TEL AVIV – “If Australian money was spent on building [Hamas terror] tunnels, that is beyond the pale,” Australian MP Michael Danby said Sunday.
Danby, a veteran of the opposition Labor party, was invited by NGO Monitor to Jerusalem to address the recent World Vision scandal.
Australia recently suspended aid to the humanitarian evangelical Christian group World Vision, amid charges by Israel that the charity’s head in Gaza, Muhammad Halabi, was an undercover Hamas operative who had diverted millions of dollars of funds to the terror group for the purposes of attacks against Israel.
Australia’s Department of Foreign Affairs and Trade (DFAT) said in August that the allegations were “deeply troubling” and it was halting all funds to the charity “for programs in the Palestinian Territories until the investigation is complete.”
The DFAT spokesman said that the charity received approximately $4.35 million over the past three fiscal years for the provision of aid in the Palestinian territories “intended for humanitarian and development assistance to the Palestinian community.”
“Any diversion of the generous support of the Australian and international community for military or terrorist purposes by Hamas is to be deplored and can only harm the Palestinian people,” the spokesman said.
Danby stressed that while “we support foreign aid,” there is a need for “transparency and openness” by aid groups like World Vision. He added that the indictment was troubling in that one-third of funds was being funneled directly to Hamas’ armed wing.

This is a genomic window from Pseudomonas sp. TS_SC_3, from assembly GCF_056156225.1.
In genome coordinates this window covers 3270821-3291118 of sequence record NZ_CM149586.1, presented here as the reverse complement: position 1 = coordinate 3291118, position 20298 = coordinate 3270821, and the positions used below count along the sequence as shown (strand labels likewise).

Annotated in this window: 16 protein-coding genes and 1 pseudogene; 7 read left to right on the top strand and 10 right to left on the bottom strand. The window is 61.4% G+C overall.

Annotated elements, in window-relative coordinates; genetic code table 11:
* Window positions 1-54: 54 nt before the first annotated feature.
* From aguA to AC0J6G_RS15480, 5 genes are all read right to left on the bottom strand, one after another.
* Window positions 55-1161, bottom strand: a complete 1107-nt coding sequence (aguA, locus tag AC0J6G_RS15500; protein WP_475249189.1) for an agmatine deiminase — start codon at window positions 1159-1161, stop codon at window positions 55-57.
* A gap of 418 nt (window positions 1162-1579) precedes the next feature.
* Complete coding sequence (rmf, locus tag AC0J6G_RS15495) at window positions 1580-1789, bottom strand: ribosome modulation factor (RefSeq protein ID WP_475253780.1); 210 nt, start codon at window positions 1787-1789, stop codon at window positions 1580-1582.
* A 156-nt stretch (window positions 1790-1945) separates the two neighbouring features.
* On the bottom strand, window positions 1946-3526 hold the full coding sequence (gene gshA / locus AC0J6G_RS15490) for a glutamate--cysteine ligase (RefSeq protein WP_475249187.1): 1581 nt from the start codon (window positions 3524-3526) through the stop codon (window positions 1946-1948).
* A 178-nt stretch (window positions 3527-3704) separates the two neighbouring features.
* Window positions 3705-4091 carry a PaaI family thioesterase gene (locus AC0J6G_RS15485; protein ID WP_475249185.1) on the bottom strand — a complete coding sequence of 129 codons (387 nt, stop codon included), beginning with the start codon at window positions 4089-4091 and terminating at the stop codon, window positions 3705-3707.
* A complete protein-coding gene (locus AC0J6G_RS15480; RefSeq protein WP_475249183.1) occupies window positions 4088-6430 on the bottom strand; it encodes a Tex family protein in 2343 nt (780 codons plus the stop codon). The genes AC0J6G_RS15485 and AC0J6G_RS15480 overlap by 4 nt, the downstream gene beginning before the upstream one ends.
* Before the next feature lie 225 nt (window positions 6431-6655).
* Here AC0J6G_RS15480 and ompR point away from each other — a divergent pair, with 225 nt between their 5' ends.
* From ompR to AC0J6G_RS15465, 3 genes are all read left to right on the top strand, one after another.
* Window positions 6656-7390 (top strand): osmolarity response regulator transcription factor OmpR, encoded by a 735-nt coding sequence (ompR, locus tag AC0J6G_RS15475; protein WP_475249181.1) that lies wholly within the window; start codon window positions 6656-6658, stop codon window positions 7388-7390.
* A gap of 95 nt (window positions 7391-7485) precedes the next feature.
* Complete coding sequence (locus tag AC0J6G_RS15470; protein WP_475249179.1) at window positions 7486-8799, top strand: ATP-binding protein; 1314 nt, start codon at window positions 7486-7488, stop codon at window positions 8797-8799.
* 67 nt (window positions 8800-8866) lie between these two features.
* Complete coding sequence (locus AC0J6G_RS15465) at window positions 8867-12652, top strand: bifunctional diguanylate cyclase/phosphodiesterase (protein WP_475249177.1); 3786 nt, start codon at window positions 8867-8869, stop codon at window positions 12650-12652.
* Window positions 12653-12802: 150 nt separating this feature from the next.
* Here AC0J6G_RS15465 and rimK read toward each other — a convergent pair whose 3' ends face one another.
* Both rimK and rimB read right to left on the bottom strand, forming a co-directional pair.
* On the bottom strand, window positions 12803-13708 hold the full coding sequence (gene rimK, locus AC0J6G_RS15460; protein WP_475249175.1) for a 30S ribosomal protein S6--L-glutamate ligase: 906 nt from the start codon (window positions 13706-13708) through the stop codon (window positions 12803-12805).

“If the allegations are true, it would be terrible not just against the Palestinian recipients of aid, but also against donor countries – we want the aid to get to the people that matter,” he told the Jerusalem Press Club.
The Labor MP quoted German parliamentarian Volker Beck who told the German Bundestag that if World Vision money had been re-siphoned by Hamas this “massively damages the trust necessary for aid work for the people of Gaza.”
In August, Germany also indefinitely suspended funding to World Vision pending the investigation.
Danby noted that Australia designated Hamas as a terror group and therefore it “should not get tax funds.”
Danby added that he had held encouraging discussions with World Vision which demonstrated “good signs” that it would renounce the actions if Israel’s allegations turned out to be true.
The aid group is expected to begin a forensic investigation on Monday.
President of NGO Monitor Gerald Steinberg said that while “the indictment raises major questions about World Vision” the scandal is not unique and happens in many other aid organizations.
Steinberg charged that UN programs including its development arm UNDP and the Palestinian refugee agency UNWRA were guilty of not doing enough due diligence to find out whether aid money was being siphoned by Hamas.
Steinberg said the same was true for private humanitarian aid groups like Oxfam and Save the Children.
According to Steinberg, aid organizations “close their eyes to the other half of the equation here [rockets and attack tunnels]” and instead focus exclusively on “the suffering of the people of Gaza.”